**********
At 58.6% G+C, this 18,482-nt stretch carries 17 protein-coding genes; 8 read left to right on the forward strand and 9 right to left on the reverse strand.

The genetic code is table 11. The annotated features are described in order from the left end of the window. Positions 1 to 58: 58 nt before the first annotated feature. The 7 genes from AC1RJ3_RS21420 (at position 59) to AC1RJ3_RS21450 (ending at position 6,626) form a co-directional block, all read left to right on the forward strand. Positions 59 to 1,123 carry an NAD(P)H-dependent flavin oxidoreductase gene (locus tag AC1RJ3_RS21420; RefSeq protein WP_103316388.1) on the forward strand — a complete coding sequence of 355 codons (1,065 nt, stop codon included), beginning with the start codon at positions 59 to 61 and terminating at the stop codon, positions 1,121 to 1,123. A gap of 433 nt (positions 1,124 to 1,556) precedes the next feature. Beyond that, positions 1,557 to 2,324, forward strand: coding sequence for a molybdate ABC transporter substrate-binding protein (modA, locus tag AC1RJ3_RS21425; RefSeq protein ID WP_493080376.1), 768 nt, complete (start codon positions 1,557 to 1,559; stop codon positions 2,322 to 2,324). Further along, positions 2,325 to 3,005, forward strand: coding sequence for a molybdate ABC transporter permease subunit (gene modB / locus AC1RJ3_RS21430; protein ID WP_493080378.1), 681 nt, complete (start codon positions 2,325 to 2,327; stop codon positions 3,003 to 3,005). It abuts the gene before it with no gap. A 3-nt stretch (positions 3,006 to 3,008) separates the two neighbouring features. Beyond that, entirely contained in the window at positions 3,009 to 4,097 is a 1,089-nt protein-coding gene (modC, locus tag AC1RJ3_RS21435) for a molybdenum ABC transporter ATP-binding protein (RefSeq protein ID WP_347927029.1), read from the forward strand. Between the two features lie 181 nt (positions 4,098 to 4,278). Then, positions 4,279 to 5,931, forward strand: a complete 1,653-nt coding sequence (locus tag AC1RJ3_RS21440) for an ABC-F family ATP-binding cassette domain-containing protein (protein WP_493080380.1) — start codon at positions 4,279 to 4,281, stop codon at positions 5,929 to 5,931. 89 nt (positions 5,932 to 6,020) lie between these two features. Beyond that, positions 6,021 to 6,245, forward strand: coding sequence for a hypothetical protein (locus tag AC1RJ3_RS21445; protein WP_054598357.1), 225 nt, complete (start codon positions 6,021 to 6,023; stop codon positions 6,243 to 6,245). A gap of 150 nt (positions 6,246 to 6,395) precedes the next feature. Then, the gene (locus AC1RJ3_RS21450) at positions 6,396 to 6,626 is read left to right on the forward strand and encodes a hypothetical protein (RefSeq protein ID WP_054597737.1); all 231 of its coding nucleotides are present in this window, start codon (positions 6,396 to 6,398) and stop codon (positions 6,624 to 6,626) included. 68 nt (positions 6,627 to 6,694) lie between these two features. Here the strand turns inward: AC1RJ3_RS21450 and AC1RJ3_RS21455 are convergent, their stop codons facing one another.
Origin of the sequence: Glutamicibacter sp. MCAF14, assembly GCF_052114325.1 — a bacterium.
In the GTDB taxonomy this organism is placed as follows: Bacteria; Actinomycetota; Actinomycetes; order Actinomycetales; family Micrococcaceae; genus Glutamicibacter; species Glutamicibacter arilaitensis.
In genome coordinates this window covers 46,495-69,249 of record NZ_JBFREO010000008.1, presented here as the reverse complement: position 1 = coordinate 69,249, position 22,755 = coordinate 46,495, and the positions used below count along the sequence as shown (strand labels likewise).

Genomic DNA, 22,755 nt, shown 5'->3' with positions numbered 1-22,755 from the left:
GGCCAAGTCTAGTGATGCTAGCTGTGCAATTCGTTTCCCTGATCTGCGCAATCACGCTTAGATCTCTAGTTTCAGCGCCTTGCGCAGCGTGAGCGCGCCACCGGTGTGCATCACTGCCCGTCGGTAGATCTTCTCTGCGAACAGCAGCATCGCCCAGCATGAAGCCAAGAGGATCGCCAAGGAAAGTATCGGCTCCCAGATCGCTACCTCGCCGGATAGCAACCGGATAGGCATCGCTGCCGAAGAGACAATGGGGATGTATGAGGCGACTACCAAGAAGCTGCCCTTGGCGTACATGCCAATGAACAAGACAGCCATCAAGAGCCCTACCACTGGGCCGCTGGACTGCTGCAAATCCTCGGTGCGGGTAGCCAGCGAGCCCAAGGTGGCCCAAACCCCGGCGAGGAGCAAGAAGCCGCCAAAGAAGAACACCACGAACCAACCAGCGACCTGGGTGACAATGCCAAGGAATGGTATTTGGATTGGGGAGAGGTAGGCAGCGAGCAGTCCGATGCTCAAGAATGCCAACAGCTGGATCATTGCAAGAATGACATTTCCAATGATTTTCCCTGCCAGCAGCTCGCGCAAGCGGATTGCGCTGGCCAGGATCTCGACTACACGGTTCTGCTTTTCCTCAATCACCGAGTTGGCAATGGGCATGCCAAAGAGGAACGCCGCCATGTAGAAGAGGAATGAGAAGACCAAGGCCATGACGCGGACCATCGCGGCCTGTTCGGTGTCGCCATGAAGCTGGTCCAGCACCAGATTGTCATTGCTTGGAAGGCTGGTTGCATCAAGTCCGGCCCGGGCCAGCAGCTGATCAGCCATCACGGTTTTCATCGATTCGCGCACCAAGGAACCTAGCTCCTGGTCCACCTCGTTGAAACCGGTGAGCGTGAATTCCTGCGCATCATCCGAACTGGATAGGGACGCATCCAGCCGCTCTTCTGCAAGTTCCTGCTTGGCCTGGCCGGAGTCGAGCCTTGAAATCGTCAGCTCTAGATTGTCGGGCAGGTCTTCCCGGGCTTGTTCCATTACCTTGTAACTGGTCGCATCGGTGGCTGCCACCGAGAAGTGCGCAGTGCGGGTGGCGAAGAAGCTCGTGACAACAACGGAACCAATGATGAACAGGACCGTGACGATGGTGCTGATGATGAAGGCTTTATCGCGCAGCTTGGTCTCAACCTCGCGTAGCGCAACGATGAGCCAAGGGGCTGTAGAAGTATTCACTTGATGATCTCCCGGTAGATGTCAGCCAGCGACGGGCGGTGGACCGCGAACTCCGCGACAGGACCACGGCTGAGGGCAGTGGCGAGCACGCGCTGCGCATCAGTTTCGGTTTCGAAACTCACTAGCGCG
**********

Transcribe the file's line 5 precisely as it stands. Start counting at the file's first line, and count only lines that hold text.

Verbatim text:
In genome coordinates this window covers 46,495-69,249 of record NZ_JBFREO010000008.1, presented here as the reverse complement: position 1 = coordinate 69,249, position 22,755 = coordinate 46,495, and the positions used below count along the sequence as shown (strand labels likewise).